How User Psychology Affects UX Design


Have you ever wondered why your users do not interact with your product the way you hope? Like signing up, uploading a document or buying a product? To understand the reason behind what drives users to certain process, we need to look at the psychology of users that initiates and performs a behaviour. Here are some examples that can explain human behaviour in a better perspective.

1. People don’t like to think much

There is a term called “Progressive Disclosure” i.e to help users to maintain their focus by showing only what is needed and not confuse them or make them think more than necessary by giving extra information. It is not that people don’t want to put in effort to do any work, we are generally just lazy to do work that might take an extra effort! So only provide information that user really need. Giving more information can clutter up the experience and confuse the user.

2. People cannot always multitask, which is why they can lose interest easily.

Various kind of multitasking have serious cognitive challenges and it is proven that only few people can multitask. Forcing users to multitask can make them lose their interest in your app.

A clear, one-step-at-a-time process in a task flow is vital. The more the user is able to move forward, the better. It increases the possibility that they will be able to finish a task without wandering off to do something else.

3. People are prone to make mistakes

Mistakes occur when accomplishing a task. But then why to provide a space for errors? If the user makes an error and you can correct it, then do so and show them that what and how to solve their mistakes. Give them the opportunity to solve their mistakes or make it easy for them to undo their mistake.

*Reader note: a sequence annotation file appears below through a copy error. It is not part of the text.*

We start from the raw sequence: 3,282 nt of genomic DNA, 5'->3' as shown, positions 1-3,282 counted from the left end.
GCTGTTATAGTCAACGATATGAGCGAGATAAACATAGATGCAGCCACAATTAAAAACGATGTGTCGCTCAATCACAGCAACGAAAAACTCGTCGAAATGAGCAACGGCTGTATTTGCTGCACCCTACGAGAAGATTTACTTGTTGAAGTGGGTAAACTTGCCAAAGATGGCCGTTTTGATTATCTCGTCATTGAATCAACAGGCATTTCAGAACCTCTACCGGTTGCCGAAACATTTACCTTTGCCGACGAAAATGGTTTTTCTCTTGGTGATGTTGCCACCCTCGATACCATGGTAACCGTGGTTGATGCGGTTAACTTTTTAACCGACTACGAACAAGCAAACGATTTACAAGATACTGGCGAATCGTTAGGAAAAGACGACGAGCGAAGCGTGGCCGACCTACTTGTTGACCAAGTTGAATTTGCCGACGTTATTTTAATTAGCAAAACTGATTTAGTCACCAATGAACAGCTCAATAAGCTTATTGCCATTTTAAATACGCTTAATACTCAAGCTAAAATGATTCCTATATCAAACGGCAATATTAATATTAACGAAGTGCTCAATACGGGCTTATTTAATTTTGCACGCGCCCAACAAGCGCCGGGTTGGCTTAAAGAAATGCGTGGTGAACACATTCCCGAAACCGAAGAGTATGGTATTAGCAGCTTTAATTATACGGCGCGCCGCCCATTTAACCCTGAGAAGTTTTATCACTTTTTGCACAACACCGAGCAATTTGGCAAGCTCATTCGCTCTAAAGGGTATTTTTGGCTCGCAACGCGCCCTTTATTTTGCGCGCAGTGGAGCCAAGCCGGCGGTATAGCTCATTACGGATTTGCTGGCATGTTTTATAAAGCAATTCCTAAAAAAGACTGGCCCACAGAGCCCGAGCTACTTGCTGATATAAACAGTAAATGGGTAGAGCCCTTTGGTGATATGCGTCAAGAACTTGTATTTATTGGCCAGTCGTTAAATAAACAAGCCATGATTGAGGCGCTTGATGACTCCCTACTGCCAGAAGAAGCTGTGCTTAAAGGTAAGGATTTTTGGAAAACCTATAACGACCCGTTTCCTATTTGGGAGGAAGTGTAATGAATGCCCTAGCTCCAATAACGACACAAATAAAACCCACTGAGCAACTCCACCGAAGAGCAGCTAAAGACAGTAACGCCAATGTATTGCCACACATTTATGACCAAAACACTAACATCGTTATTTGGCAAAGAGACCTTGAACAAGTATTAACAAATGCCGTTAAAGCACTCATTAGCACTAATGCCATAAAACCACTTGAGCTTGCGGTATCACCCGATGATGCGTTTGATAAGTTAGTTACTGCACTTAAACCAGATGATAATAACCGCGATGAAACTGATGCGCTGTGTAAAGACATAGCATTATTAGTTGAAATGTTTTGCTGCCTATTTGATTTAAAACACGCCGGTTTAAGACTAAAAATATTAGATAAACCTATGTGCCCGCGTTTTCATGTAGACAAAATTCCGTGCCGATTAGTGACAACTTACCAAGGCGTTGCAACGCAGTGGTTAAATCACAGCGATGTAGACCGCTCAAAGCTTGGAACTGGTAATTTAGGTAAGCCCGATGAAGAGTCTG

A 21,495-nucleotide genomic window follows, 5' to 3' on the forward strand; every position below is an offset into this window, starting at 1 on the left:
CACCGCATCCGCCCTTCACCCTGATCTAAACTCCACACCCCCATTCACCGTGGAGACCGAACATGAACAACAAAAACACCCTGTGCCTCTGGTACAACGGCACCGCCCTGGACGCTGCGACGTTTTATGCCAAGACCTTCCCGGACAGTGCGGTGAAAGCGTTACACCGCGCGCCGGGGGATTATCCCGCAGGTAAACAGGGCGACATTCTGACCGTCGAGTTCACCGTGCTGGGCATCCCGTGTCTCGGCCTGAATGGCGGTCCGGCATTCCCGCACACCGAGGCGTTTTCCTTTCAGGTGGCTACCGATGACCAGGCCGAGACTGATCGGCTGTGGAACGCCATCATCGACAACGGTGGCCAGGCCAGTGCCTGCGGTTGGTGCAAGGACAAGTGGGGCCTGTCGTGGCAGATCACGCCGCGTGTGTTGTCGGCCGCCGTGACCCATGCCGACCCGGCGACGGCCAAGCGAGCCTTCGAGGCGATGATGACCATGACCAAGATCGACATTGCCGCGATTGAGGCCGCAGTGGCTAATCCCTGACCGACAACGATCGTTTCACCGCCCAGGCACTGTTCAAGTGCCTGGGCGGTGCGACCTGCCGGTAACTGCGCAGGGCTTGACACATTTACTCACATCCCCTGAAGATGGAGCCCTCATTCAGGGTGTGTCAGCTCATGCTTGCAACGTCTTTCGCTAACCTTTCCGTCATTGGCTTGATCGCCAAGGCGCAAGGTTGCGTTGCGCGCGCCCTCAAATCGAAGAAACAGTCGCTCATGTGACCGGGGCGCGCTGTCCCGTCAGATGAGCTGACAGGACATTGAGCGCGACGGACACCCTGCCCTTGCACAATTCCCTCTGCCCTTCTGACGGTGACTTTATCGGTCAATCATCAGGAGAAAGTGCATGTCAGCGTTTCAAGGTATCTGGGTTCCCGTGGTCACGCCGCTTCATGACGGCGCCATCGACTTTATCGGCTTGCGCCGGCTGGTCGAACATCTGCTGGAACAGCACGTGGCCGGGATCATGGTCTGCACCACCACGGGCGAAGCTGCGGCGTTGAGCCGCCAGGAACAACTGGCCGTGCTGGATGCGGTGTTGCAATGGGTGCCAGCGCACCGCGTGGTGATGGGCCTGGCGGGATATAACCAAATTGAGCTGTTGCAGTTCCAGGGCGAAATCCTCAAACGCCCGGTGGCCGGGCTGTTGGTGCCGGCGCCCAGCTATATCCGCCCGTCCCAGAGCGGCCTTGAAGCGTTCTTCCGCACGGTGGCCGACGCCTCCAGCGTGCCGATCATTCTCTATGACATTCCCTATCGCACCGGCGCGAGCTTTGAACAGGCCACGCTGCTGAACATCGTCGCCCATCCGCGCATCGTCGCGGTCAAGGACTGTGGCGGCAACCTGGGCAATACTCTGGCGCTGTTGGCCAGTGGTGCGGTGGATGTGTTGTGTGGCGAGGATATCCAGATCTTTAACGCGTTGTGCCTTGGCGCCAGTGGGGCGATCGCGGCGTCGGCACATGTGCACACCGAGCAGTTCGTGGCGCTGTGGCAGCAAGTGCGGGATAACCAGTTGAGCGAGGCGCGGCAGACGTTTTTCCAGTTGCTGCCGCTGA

4. Human memory is too flimsy

Human memory is too quirky, complicated and unreliable. Even when we think we are remembering things, chances are that things have gotten twisted along the way. People have habit to reconstruct their memories which means their memories are always changing so don’t make people remember things from one task to another.

5. Attention of specifics.

No…wait wait wait waaiittttt!

What I tried here is to just grab your attention. It worked well right? Include this formula in your design because it helps in engaging users. Psychologically people get confused when they find things that are different and unique. But UX designers have to make their path through that in a smart way. Different UX feature with great usability is what we need. This is what will attract users.

6. Design Language

Imagine that you are on your bike and someone marches in between out of nowhere. Then the person gives you a cold look and goes away. This will make you angrier. But then imagine a scenario where a person comes in between your path, realizes his/her mistake and apologies saying “Sorry sir, my mistake” with a smile on face. This attitude cools you down immediately and you also tend to forgive him.

This is how relations between users and their application works i.e “Design Language”. Just saying sorry for your mistake is not enough; your application should have the personal touch. It should speak user’s language.

7. Visual Appeal

How will you feel if you have to work with a team where everything is messed up and unorganized? You will lose your interest right away.

Same thing happens with your design. Research shows that people use vision to get the “gist” of what they are looking at. So avoid lengthy paragraphs, mixed and unorganized information. Try to group similar information together incorporating visuals, iconography, images, graphics etc.


The human brain is very complicated and very hard to understand. Often, we are unaware of what we want until we use it or experience it. It may differ from user to user and product to product, but it is important to know or to examine that how a particular user will behave with the product you are building.
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